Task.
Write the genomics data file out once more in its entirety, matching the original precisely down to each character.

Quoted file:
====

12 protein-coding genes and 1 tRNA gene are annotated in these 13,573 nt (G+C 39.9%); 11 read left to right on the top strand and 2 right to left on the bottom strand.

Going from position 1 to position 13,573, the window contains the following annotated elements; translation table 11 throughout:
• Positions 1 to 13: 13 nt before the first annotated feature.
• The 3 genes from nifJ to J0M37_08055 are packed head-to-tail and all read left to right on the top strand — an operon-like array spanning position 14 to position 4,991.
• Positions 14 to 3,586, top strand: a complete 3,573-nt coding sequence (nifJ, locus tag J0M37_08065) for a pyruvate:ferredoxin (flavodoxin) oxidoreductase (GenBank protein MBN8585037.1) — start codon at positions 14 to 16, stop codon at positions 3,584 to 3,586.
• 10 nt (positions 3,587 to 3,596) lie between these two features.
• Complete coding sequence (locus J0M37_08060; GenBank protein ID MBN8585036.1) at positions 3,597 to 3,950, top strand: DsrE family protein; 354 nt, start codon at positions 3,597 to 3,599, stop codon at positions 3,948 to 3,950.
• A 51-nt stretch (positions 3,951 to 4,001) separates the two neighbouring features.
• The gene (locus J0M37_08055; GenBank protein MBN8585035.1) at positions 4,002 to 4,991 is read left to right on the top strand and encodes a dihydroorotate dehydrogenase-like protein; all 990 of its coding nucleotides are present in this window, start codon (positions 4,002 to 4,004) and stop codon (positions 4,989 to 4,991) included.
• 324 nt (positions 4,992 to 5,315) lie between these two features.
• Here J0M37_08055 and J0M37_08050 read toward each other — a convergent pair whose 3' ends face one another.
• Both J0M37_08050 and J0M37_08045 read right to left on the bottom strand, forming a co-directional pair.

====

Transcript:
12 protein-coding genes and 1 tRNA gene are annotated in these 13,573 nt (G+C 39.9%); 11 read left to right on the top strand and 2 right to left on the bottom strand.

Going from position 1 to position 13,573, the window contains the following annotated elements; translation table 11 throughout:
• Positions 1 to 13: 13 nt before the first annotated feature.
• The 3 genes from nifJ to J0M37_08055 are packed head-to-tail and all read left to right on the top strand — an operon-like array spanning position 14 to position 4,991.
• Positions 14 to 3,586, top strand: a complete 3,573-nt coding sequence (nifJ, locus tag J0M37_08065) for a pyruvate:ferredoxin (flavodoxin) oxidoreductase (GenBank protein MBN8585037.1) — start codon at positions 14 to 16, stop codon at positions 3,584 to 3,586.
• 10 nt (positions 3,587 to 3,596) lie between these two features.
• Complete coding sequence (locus J0M37_08060; GenBank protein ID MBN8585036.1) at positions 3,597 to 3,950, top strand: DsrE family protein; 354 nt, start codon at positions 3,597 to 3,599, stop codon at positions 3,948 to 3,950.
• A 51-nt stretch (positions 3,951 to 4,001) separates the two neighbouring features.
• The gene (locus J0M37_08055; GenBank protein MBN8585035.1) at positions 4,002 to 4,991 is read left to right on the top strand and encodes a dihydroorotate dehydrogenase-like protein; all 990 of its coding nucleotides are present in this window, start codon (positions 4,002 to 4,004) and stop codon (positions 4,989 to 4,991) included.
• 324 nt (positions 4,992 to 5,315) lie between these two features.
• Here J0M37_08055 and J0M37_08050 read toward each other — a convergent pair whose 3' ends face one another.
• Both J0M37_08050 and J0M37_08045 read right to left on the bottom strand, forming a co-directional pair.